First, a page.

Control up to 64 PS/2 and USB servers from your desktop!. Choose the console mode by sliding a switch on the back panel. Save rack space-only 1U high! Supports Microsoft(R) IntelliMouse(R) (Pro). Operating system independent and transparent to all applications. Switch manually or use autoscan, which selects servers sequentially. Assign unique names to servers. Save and store keyboard settings while switching. Hot-pluggable keyboard/mouse ports. Password protected. Plug-and-play configuration. DDC2B compatible. Want the option of using either a PS/2 or USB console (keyboard, mouse, and monitor) to control a number of PS/2 and/or USB servers? The ServSwitch(TM) EC KVM Switch series makes it possible. Expand your system With the ServSwitch EC KVM Switch for PS/2 and USB Servers and PS/2 or USB Consoles, 8-Port, switch among 8 servers from a single console. To expand your switching platform to include additional servers, simply cascade units in a master-slave configuration. Cascade up to 64 servers with the 8-port model. The ServSwitch EC is plug-and-play, so you can add or subtract servers almost as quickly as you can plug and unplug cables. Four- and 16-port models are also available, as are other models for PS/2 and/or USB switching; see Related Items. Tight quarters Ideal for applications where you have a limited amount of space, the 1U-high ServSwitch EC KVM Switch can be used on the desktop or mounted in a rack or cabinet. Brackets are included. To save more space, the keyboard, monitor, and mouse circuitry is concentrated in a single HD15 connector at the server end. This way, you have fewer cables to install when making server connections. Very switchable A simple yet well-designed on-screen display (OSD) makes these switches very easy to use for managing server connections. You can assign 14-character server names that make sense to you. Switch between servers using front-panel buttons or hotkeys.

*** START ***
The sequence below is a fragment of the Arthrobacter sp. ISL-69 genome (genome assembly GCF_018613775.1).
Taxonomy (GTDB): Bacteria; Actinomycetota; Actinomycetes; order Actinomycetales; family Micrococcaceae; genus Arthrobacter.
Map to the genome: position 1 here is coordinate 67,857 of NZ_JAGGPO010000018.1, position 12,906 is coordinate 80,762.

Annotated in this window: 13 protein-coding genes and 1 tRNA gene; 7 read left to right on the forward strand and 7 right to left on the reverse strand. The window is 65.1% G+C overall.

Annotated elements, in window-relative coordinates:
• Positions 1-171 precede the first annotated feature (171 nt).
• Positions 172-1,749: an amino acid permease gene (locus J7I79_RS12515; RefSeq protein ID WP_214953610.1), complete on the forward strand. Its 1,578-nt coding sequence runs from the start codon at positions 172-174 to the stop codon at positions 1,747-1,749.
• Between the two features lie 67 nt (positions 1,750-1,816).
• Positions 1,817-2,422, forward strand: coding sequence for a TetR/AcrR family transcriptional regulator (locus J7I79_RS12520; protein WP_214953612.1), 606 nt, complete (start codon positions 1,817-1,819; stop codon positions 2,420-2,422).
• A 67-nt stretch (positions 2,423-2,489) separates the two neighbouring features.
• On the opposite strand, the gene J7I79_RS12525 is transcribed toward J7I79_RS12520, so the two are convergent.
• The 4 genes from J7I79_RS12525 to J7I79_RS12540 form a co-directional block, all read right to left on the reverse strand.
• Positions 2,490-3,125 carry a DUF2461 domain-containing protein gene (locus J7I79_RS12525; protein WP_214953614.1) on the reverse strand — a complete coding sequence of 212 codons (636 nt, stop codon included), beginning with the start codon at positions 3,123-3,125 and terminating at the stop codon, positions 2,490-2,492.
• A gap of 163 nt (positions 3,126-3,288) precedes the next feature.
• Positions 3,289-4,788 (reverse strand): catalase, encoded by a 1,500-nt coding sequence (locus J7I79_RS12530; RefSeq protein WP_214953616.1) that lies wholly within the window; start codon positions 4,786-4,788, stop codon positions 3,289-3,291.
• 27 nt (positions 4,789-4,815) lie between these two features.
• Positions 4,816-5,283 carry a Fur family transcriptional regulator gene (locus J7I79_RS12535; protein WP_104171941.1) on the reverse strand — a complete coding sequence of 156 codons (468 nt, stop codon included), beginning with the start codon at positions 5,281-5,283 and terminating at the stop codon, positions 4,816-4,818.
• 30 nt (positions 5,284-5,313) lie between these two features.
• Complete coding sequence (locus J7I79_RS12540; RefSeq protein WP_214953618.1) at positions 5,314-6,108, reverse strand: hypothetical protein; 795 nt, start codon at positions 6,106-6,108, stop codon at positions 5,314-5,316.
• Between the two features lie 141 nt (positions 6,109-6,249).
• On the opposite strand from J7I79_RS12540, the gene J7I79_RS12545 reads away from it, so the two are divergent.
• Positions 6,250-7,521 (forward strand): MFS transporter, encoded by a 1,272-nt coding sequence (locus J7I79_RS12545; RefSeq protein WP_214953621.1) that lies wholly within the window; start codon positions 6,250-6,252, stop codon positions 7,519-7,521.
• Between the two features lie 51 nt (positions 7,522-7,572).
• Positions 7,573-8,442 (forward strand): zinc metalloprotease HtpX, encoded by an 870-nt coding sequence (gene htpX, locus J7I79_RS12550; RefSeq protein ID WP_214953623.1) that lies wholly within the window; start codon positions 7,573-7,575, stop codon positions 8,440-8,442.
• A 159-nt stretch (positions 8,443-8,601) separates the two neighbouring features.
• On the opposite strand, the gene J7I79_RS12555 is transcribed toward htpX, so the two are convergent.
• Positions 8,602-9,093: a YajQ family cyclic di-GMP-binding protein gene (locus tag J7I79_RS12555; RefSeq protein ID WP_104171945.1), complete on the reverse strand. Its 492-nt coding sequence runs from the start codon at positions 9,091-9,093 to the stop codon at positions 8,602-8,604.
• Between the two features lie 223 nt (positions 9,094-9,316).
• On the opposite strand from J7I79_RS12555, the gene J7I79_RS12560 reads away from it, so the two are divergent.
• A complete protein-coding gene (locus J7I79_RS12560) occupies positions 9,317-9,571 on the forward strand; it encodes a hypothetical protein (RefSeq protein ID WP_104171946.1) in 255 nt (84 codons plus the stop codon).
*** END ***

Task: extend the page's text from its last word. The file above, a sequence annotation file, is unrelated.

Supports a control console with a PS/2 or USB keyboard and mouse.
Resolution up to 1920 x 1440.
Perfect for entry-level data centers.